Saving Scholarship—One File at a Time

After recently transitioning to Ubuntu, I found that my previous online backup solution had some issues running in Linux, even via a Windows XP virtual machine in VirtualBox. With some additional research, however, I came across Digital Lifeboat:



Digital Lifeboat is still in beta. So, the software has had some hiccups, but overall, it has worked fairly well. Digital Lifeboat won’t presently backup directly from a shared system folder in VirtualBox, but syncing the shared folder to a local folder within the virtual machine itself does let Digital Lifeboat read the folder and run the backup. Perhaps the service’s greatest advantage, however, is that users who sign up during the beta period receive free, unlimited storage for the life of their accounts.

For day-to-day archiving and file sharing, Dropbox still has some advantages over Digital Lifeboat. But, something like a Zotero directory of about 6 GB will eat into even an expanded Dropbox allotment very quickly. So, if you’re needing an online backup solution for a large amount of data, signing up for Digital Lifeboat during the beta period is certainly cost-effective and may be worth a look.

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5 responses to “Saving Scholarship—One File at a Time”

  1. Kirk Lowery Avatar

    What about the old fashioned way? Just burn a dvd backup? Plenty of software packages to help you do that. What’s the benefit of entrusting your precious data/personal info to a corporate cloud whose business model is *not* in your interest? And what if the company goes away, or sells out to a company with no commitment to you or your data?

    Bah! Humbug! 😉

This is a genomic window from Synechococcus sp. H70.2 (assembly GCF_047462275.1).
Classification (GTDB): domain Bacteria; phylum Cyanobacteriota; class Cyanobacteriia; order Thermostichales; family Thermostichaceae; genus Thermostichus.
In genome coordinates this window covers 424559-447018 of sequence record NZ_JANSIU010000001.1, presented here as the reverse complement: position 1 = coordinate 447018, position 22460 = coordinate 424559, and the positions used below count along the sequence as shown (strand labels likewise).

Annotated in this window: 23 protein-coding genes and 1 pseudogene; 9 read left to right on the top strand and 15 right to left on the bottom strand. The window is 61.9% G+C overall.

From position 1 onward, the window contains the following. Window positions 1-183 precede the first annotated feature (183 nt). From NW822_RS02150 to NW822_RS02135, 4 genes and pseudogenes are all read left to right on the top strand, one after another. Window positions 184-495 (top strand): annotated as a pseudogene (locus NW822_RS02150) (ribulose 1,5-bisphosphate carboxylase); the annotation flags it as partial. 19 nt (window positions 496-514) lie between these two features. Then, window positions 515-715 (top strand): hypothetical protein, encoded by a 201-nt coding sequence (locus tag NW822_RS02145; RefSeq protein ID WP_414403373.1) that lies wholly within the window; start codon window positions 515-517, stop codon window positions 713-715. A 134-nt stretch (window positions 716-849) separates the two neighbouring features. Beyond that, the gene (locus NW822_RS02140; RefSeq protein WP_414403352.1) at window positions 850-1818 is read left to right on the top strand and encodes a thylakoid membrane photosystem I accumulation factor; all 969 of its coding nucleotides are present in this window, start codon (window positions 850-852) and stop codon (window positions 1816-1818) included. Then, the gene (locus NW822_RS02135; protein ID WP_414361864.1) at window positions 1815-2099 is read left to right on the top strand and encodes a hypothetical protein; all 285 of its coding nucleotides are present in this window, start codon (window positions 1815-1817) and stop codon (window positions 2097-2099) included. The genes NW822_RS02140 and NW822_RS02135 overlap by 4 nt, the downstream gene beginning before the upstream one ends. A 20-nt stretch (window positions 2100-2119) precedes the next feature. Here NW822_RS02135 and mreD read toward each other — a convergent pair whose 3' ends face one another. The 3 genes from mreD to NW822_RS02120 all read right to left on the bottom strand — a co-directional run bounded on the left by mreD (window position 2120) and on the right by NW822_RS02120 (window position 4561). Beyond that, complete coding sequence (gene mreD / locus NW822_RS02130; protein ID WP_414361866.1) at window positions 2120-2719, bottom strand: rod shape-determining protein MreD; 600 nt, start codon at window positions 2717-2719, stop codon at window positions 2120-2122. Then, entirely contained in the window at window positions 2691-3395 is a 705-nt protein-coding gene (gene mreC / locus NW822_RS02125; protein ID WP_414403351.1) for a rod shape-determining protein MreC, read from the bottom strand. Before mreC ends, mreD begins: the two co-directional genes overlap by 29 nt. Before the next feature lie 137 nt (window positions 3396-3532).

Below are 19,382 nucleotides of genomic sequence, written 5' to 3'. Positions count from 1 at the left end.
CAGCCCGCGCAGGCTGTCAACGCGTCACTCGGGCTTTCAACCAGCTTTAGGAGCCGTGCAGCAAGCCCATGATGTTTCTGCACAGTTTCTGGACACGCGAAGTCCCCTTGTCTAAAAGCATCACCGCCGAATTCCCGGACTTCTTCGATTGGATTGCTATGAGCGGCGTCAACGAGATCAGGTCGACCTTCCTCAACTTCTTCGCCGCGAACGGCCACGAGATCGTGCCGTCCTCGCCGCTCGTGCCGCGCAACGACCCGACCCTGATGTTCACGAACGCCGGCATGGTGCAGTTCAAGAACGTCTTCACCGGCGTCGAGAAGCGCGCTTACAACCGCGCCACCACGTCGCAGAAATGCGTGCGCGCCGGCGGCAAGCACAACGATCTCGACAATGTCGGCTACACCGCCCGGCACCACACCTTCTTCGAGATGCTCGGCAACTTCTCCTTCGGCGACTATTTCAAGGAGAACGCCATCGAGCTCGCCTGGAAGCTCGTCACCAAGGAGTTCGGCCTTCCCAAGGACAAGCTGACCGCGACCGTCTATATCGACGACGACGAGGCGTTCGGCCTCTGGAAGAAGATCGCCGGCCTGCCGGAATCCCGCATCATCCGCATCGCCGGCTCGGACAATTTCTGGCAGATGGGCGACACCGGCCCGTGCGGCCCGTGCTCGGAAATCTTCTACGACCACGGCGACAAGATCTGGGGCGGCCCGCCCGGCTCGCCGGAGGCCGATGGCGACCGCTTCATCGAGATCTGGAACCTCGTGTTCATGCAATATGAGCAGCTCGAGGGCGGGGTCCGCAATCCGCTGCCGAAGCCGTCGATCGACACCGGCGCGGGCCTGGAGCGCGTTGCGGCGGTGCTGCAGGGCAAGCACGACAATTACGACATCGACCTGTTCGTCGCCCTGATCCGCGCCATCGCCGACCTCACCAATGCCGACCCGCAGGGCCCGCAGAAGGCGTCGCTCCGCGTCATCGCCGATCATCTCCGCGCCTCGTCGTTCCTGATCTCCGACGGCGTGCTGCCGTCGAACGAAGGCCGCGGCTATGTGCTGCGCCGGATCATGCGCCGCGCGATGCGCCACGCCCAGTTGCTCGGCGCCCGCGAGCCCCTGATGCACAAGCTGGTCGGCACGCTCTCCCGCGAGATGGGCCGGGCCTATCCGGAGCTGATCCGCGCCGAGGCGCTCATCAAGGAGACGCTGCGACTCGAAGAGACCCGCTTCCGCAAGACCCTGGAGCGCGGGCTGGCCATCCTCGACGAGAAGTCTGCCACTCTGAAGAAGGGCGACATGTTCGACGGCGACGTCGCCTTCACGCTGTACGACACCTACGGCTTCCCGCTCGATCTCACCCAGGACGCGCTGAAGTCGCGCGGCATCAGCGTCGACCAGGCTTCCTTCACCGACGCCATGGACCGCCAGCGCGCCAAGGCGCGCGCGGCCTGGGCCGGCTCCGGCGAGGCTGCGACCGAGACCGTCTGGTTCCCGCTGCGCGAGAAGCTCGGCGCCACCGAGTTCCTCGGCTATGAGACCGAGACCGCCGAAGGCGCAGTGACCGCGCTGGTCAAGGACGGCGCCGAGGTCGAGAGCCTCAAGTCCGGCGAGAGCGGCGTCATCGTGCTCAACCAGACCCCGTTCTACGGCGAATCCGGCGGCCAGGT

1. David Stark Avatar

      Interestedness is certainly a point to consider. DVD or external HDD backups would certainly work and have the advantage, as you say, of not being dependent on another entity. But, on-site storage of these physical media has downsides too (e.g., theft, flood, fire), as does off-site storage (e.g., accessibility, costs for off-site storage space). I wish I could find a “best of both worlds” scenario, but at present, sadly, there seems to be a matter of which paranoia I (or whoever) finds less bothersome. :-/

      Knowing your perspective on the issue, I was kind of thinking/waiting/hoping for you to comment on this point. 😉 Any suggestions for a “best of both worlds” scenario?

  2. Kirk Lowery Avatar

    Here at the Groves Center, we do a monthly backup of everything onto three sets of DVDs. One we store in a bank safety deposit box, one at my home and one at the Groves Center. Short of some sort of regional holocaust, we’re covered.

    For an individual scholar, two copies at two separate places ought to be sufficiently safe.

    Another downside to cloud backups: if the company’s servers are hacked, and they go down, you can’t access your data. So if one does use them, I strongly recommend a local copy in case of that event. It is not a remote possibility. It has already happened…

  3. Kirk Lowery Avatar

    A further thought: one could make two copies and store them at a trusted relative or friend’s home. Also, it’s a good idea in principle to have a fireproof lockbox of some kind in your own home to store important papers, including a local copy of the backup.

    1. David Stark Avatar

      Some good thoughts here, Kirk, and the point about redundancy seems particularly good to keep in mind, even in a cloud computing situation. By analogy, although hospitals might normally operate better on a “cloud” model for electricity, it would be hard to advocate their not having local generators for occasions when the power cloud/grid goes down. 😉

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